Sheffield’s unique geography, located over seven hills and watered by five rivers, along with its underlying geology of sandstone, shale and coal beds was the key to its furious expansion during the industrial revolution.
For a time during the mid 1800’s, Sheffield became the steel centre of the world. This was, in part, powered by the abundance of the Carboniferous coal beds underlying the region. Many may be familiar with the former coal mines or collieries across the city and local area. However, just as crucial during the industrial revolutions, but much less well known are the numerous clay and brick pits affecting the city.
During the early 1800’s we see the areas of Attercliffe and Little Attercliffe become the centres of much of the steel production. Often neighbouring the steel works or within the immediate surrounding area are clay pits or brick works.
These pits grew alongside the expansion of steel production. By 1851 there were 14 brick pits around Sheffield, growing to 32 in 1893. These were on the edge of the town, but as it expanded they were overrun, and new workings started further out. Critical in steel production were the clay crucibles used to smelt the steel. Local sources of clay were exploited for use in the steel industry.
The area also saw the mining of fireclay essential to making the crucibles to forge the steel, ganister (a hard, fine-grained sandstone) used in the production of the bricks to line the furnaces, along with clay extracted for bricks production for local construction. As we have highlighted in previous case studies, the process of brickmaking relied heavily on finding a source of clay, as well as water and transport routes. With canals in abundance, both water and transport requirements were easily met.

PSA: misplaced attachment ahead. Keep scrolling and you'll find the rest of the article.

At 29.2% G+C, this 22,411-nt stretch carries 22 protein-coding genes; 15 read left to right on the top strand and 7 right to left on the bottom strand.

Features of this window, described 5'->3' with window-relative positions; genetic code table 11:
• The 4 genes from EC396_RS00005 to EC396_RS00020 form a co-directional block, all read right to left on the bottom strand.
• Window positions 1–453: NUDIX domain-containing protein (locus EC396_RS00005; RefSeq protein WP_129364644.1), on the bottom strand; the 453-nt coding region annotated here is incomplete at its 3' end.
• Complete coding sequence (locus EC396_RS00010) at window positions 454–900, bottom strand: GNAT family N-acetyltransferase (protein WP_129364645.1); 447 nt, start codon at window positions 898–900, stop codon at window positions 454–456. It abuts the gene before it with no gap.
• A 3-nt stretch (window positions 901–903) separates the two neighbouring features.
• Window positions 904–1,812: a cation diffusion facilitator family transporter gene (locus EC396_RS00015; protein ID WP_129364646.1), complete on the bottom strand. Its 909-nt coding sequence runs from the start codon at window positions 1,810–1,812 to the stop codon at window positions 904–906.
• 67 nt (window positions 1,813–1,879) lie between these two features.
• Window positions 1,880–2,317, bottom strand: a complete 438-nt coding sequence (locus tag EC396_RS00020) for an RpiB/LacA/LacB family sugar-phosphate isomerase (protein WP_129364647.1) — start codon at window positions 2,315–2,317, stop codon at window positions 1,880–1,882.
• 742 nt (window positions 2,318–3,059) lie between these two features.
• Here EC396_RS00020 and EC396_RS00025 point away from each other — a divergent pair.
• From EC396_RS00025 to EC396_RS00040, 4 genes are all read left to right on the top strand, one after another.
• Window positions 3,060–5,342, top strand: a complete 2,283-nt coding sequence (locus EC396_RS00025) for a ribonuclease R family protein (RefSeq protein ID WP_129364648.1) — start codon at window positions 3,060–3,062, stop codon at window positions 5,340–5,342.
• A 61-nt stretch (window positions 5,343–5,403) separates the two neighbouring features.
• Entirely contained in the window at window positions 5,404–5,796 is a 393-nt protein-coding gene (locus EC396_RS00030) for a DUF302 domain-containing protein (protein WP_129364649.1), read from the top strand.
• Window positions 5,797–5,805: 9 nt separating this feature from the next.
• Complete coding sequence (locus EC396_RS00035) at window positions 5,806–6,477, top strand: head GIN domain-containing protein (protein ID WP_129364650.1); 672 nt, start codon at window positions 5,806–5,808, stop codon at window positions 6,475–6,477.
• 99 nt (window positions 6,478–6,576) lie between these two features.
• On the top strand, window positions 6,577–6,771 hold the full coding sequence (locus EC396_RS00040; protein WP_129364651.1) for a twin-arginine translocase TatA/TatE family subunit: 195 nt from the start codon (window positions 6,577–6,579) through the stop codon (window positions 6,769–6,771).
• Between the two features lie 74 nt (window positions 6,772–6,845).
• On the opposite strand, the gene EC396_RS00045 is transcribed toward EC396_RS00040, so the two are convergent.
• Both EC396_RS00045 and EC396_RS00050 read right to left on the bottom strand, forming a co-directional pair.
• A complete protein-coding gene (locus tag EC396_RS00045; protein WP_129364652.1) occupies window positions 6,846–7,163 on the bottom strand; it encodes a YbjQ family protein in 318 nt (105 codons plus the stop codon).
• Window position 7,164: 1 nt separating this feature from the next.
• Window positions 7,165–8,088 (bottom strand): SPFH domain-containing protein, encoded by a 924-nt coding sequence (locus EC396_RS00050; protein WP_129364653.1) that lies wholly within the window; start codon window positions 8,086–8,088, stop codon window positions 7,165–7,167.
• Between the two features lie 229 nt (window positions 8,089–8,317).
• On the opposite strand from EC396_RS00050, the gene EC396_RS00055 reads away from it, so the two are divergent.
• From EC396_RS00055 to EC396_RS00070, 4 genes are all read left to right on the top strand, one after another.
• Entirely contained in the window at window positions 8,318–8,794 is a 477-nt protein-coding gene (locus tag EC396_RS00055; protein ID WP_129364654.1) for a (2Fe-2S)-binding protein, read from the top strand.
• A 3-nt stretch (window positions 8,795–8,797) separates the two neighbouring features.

These quarries can be found through the city, some smaller operations and some significantly larger. However, over time many of these quarries were simply infilled, forgotten and built over. One such example can be seen marked on an 1893 OS Map around Darnall Road. Old clay pits are mapped north of Darnall Steel Works, and west of Attercliffe Steel Works.
1893 Ordnance Survey map showing Darnall Steel Works, Sheffield
There was also an aqueduct brickyard with its associated clay pit further to the south west. If we were to take into consideration what these areas look like today, it helps paint a picture of how the area has been developed and also outlines some of the potential risks faced by modern urban development. In the case of the Aqueduct Brickyard, the site has been repurposed into a modern commercial complex, including a variety of industries ranging from financial services to a gym and electrical trade supply store.
Whilst lots of the surrounding area remains commercial, there are terraces of residential housing visible on mapping from 1893 scattered around the former industrial land. In some cases, these terraces have since been demolished such as those along Ardmore Street to the south of the Aqueduct Brickyard. Buildings here begin disappearing from the Ordnance Survey mapping from the 1970s and that street remains desolate to this very day.
Detailed Historic map showing brick yard and associated kilns